1. Why Cannabis for Seniors? 2. The Endrocannabinoid System 3. Cannabis Myths 4. Routes into The Bloodstream 5. How to Use Cannabis 6. Cannabis Therapeutic Strains 7. Tailor Your Program 8. Senior Opioid Epidemic 9. Reducing Opioid Dependency 10. Cannabis and Depression 11. Cannabis and Anxiety 12. Cannabis and Pain Management 13. Mind/Body Pain Management 14. Quelling Discomforts 15. Get a Good Night's Sleep 16. Neuroprotection 17. Cannabis Promotes Socializing 18. Using Cannabis Topicals 19. Healing Laughter 20. Cooking with Cannabis 21. DIY Cannabis Medicines Bibliography Author Bio
Mark J. Estren, Ph.D., is a psychologist and medical journalist, former producer of "Report on Medicine" for CBS, author of numerous health and medicine articles for publications including The Washington Post, The Philadelphia Inquirer, The Miami Herald, Bottom Line/Personal, Bottom Line/Health, and others. Nationally known journalist and Pulitzer winner. Named one of the "People to Watch" by Fortune magazine. Executive producer (CBS and ABC News; also PBS). Major contributor to In a Word (Dell). Current contributor to The Washington Post. Current contributor to Bottom Line newsletter group. Current contributor to Journal of Animal Ethics.
I found it to be very informative, detailed, and a very easy read.--Carrol Holloway-Dyer
"What many seniors are discovering," Potter continues, "is that cannabis, a once ill-perceived 'street drug, ' may actually be an incredible asset to their over-all health and wellness, as well, especially when used in conjunction with other physician-recommended forms of therapy."--Betty Rhodes
By debunking myths that surround cannabis medicine to discussing the countless options of cannabis treatments and more, this new book contains all the evidence and information senior citizens look toward when considering cannabis to treat their medical conditions.--Jacob Cannon
The book is essentially a large-scale (and large-font) list of FAQs; any curious senior citizen (or newbie of any age, for that matter) is likely to have their basic questions answered in the book's 200 pages. Although at times vague, "Cannabis for Seniors" never-theless delivers a comprehensive overview of cannabis and its effects, particularly as they pertain to an older audience.--MAX SAVAGE LEVENSON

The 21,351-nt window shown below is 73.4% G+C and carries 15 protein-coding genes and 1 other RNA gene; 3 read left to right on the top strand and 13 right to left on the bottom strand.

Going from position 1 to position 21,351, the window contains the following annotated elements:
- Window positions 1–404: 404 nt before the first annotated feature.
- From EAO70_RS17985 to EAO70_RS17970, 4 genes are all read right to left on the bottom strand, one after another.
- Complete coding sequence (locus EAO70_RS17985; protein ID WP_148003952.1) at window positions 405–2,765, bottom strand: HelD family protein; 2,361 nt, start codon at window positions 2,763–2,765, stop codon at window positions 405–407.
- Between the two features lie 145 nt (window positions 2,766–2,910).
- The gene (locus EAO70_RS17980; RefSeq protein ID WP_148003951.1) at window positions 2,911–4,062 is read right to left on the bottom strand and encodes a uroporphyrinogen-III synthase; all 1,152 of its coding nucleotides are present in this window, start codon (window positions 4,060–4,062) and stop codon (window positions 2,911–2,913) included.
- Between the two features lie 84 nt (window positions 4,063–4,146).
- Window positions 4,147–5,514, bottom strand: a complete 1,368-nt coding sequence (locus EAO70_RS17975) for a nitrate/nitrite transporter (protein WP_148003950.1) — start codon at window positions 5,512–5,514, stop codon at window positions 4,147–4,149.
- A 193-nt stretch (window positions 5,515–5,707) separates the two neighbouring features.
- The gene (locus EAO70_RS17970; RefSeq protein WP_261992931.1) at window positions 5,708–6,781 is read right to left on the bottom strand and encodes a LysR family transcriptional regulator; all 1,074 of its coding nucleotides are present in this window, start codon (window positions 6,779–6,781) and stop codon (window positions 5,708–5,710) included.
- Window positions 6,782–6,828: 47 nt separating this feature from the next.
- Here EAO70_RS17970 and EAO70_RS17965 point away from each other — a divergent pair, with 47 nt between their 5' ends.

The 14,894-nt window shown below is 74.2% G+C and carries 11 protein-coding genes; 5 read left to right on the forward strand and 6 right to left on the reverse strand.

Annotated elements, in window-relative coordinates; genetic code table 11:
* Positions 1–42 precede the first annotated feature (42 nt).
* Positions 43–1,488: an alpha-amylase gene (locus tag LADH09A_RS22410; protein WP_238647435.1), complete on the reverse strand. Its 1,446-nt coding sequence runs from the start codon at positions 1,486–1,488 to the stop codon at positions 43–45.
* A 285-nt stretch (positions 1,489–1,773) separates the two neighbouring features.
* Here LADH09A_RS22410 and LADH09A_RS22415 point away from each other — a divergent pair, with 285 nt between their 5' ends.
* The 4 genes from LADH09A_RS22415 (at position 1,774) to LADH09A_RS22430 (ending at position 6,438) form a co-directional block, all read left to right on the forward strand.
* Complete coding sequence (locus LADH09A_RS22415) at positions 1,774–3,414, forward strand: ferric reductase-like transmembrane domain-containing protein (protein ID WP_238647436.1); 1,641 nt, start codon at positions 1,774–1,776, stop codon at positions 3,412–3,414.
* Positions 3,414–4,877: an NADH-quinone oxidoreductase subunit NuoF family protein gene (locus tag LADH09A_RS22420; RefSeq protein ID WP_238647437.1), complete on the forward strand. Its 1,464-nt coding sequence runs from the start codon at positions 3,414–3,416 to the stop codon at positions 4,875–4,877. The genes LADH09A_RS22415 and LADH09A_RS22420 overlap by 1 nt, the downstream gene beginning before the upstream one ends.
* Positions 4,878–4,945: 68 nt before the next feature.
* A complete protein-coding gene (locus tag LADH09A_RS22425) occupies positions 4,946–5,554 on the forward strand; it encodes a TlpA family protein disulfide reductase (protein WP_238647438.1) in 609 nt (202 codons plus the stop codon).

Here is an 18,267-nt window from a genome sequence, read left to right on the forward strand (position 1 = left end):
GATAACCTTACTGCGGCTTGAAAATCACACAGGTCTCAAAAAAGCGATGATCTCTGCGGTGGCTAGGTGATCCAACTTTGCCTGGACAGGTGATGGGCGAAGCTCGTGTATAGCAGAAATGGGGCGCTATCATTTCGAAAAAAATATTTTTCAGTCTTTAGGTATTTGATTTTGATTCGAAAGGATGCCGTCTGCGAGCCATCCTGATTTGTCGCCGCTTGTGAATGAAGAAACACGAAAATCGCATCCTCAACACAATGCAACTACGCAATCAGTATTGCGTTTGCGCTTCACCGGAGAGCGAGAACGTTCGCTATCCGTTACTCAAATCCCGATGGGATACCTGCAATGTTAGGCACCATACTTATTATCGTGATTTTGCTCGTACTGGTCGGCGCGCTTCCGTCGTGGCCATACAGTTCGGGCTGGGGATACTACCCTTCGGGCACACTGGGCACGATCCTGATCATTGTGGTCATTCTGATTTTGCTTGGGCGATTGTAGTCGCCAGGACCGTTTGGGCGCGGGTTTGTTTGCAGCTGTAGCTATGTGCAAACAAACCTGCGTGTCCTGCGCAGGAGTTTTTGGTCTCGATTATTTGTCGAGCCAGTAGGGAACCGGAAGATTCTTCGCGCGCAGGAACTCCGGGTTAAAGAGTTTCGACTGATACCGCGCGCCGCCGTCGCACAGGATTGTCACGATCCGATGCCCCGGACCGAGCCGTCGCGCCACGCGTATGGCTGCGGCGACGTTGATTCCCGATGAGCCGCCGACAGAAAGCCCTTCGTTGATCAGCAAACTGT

She recommended a protocol that requires careful self-monitoring and thorough record keeping. "By charting it, you get a sense of dosage and effect," she said. "This is very different from prescribed medicine." She suggested using one of the many journals and apps available for people who are tracking their progress, as well as websites describing the benefits of different strains.--Aby Moon
It runs somewhat deeper than your standard how-to book, with a concise look at the chemical makeup of cannabis and the way it can help the ailments that typically plague older adults.--Ian Bastage
seniors and their caregivers learn cannabis basics such as what is a dose, the differences between eating and inhaling cannabis and how it can be used to improve sleep, reduce pain, boost mood and lower dependence on pharmaceuticals.--Emily Earlenbaugh "Green State "
While she presents this perspective armed with credited and sourced information, Potter is largely persuasive because of her friendly, approachable tone. She is easy to understand and stays away from overly medical and scientific jargon, even when tackling subjects like the different types of trichomes on marijuana or the biphasic properties of cannabis.--Katerie Prior